The discussions took place as part of an Indo-US workshop on how best to set up a regulatory framework for renewables in India. Experts from the United States mingled with government officials and industry representatives in three working groups, on Rural Energy Applications, Demand Side Management, and Distributed Utilities and Renewable Power Development. The Indians were keen to learn the lessons of America's experience of renewables and judge their relevance to the Indian scene.
Summing up the discussions of the Renewable Power Development group, Leena Srivastava of the Tata Energy Research Institute (TERI) highlighted the need in India for a clearly defined policy on long term perspectives. The importance of demonstration projects across the country was also stressed. Among the barriers identified were the lack of a coherent national energy policy and planning; inadequate knowledge of renewables at the level of planning and implementation; complex land acquisition procedures; bias in the Indian Electricity Act, reflected in the requirement that generators obtain a licence before they can sell power to a third party; the restrictions on the price at which generators can sell power and the fact they may not negotiate this price; and the lack of testing and certification facilities for wind turbines. The working group made the following proposals:
¥ renewables equipment should be treated in laws and regulations on a par with pollution control equipment
¥ inter-state sale of output should be facilitated
¥ clearance requirements such as land acquisitions should be minimised
¥ intensive training programmes should be run for personnel at the State Electricity Boards, housing authorities, Ministry of Power, and other relevant organisations to prepare the way for renewables
¥ a pricing policy for renewables should be established, perhaps based on avoided costs
¥ specific legislation should be considered to speed the way for renewables, such as amendments to the existing Electricity Act and introduction of a new bill specifically for renewable energy.
One of the American experts was Philip Divirgilio from Zond of California, a wind plant developer and wind turbine manufacturer. Based on his experience in energy related industries since the inception of the Public Utilities Regulatory Policy Act -- legislation on independent power production in the US -- he said that establishment of policies was important for making sure that each project gets a fair rate of return. George St John, legislative and regulatory spokesman for the US independent power industry, was optimistic that renewables in India would eventually become competitive. But the subject of pricing was a prickly issue throughout the workshop.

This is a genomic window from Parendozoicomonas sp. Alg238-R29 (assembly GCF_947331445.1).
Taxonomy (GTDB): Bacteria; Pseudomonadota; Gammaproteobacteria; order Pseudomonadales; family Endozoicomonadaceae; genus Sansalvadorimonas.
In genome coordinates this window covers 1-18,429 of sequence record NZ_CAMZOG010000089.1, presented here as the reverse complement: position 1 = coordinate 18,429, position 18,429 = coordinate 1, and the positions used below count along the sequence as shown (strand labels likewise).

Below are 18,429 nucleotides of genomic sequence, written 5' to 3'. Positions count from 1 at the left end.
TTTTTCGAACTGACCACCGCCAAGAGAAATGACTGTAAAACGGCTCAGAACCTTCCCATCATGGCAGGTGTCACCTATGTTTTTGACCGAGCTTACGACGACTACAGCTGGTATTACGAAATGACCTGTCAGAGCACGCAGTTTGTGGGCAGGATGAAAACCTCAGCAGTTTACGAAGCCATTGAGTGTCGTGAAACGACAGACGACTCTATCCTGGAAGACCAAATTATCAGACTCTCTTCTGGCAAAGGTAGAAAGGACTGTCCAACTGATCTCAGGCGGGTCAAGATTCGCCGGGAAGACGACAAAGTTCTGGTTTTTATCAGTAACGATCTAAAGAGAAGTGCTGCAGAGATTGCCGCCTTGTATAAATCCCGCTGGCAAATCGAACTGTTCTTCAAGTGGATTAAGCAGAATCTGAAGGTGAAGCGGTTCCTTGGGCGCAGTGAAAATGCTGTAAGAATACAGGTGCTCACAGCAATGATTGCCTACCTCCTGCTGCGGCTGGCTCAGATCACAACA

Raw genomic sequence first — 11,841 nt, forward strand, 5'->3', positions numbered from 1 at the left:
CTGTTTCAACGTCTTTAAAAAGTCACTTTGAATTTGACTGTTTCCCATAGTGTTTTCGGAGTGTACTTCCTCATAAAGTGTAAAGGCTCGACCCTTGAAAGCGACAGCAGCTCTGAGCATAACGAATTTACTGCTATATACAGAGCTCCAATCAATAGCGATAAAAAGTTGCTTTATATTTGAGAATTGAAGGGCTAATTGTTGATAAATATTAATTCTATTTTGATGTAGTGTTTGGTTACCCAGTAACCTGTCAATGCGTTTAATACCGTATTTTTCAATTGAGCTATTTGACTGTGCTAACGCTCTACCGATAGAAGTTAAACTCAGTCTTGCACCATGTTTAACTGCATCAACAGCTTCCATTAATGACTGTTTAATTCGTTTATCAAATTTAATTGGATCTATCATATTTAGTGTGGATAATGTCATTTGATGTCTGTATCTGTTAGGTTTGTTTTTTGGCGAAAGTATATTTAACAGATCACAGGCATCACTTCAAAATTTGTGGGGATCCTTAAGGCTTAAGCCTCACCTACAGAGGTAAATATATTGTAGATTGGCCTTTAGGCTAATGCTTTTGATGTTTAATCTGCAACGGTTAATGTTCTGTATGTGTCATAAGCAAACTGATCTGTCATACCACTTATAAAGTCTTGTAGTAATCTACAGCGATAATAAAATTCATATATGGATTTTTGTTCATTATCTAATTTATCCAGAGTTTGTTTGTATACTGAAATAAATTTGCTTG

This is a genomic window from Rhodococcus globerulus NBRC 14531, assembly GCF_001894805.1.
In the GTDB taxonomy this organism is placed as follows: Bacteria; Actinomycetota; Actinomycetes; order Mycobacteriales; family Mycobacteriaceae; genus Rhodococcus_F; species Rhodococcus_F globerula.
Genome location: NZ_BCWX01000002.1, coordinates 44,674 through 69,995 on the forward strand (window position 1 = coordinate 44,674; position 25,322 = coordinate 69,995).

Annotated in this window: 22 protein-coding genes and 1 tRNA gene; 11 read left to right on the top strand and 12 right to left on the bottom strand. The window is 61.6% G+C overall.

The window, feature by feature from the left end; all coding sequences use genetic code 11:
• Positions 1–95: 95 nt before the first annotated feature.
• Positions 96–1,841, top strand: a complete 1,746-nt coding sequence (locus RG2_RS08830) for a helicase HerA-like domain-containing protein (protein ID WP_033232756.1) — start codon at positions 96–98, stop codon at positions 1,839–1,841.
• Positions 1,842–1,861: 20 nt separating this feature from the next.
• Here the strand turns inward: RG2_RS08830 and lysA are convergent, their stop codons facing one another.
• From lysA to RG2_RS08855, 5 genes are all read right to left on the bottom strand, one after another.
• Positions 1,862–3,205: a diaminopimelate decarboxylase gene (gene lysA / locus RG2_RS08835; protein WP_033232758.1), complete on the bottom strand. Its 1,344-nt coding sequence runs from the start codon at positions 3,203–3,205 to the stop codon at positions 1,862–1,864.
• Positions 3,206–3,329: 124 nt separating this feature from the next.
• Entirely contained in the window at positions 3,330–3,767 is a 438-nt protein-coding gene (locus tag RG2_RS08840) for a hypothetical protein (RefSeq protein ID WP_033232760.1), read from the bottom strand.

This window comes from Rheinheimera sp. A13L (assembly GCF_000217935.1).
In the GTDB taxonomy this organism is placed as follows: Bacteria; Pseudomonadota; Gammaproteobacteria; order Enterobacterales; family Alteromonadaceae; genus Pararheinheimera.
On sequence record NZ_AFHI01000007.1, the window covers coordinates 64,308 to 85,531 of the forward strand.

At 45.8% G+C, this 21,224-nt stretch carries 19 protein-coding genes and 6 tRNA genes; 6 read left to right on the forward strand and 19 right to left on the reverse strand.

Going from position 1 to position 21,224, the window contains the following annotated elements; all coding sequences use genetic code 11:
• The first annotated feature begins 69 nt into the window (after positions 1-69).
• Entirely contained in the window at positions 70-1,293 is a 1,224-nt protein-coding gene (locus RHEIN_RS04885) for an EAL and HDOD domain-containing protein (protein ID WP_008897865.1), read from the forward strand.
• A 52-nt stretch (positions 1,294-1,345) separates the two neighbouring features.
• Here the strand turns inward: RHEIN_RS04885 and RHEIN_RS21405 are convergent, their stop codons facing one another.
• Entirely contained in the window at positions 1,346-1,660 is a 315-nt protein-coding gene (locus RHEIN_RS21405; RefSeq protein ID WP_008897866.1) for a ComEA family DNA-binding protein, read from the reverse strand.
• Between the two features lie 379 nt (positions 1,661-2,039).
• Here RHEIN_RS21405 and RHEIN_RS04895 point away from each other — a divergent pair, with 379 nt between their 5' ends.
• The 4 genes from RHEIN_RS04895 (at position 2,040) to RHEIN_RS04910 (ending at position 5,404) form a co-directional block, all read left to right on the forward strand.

MNES director, Ajit Gupta, welcomed the suggestions from participants. "Rationalisation of energy pricing and tax policies should be undertaken, particularly of a tariff for power supply to the agricultural sector." He also said that market distortions, caused by government subsidies in favour of fossil fuels, should be removed. If the positive mood of the workshop is translated into action, as seems to be already happening, the way could be paved for a renewable energy act, now being discussed in government corners. Gupta points out that a fossil fuel levy on industrial and commercial customers is also being considered and a carbon or pollution tax on new fossil fuel power plants. Such measures would make renewable energy look far more attractive.
The workshop closed on an optimistic note in the knowledge that positive steps had been taken. Dr Pachauri, director of TERI, said: "This kind of dialogue should become an annual exercise, where policy analysis takes place regularly." Keith Kozloff of the World Resources Institute agreed that the bi-lateral dialogue should be continued.
The Minister of Non Conventional Energy Sources, S Krishna Kumar, said he was excited by the proposals and deliberations of the seminar, which he said were in line with the fast-expanding vistas of co-operation between the US and India. The process initiated by the meeting of President Clinton and Prime Minister Rao last year, followed by the visit to India of US Energy Secretary, Hazel O'Leary, last month (Windpower Monthly, February 1995) had fostered good trade relations between the countries, said Kumar. Action was not far away said the minister, "As result of this interaction, we will set up a policy analysis and development cell in my ministry which will assimilate success stories the world over and find ways and means of not making the same mistakes..." On the Renewable Energy Act, he commented: "It will be a comprehensive act that will smoothen the wrinkles and bottlenecks unavoidable in the federal political system. Changes in the Indian Electricity Act are urgently required." The minister promised his audience "to keep government controls to a minimum." He warned: "The nascent industry must grow in a sustainable way. Wrong technology must not be dumped here." He talked about the need for national standards and supporting systems including maintenance and training. "In those areas, we need control and supervision."
The US Ambassador in India, Frank Wisner, said he was "touched by the minister's sense of partnership" and spoke of the American involvement as "an investment of principle and an involvement of practice." He added: "We expect soon to establish an office in Delhi to disseminate information on renewables."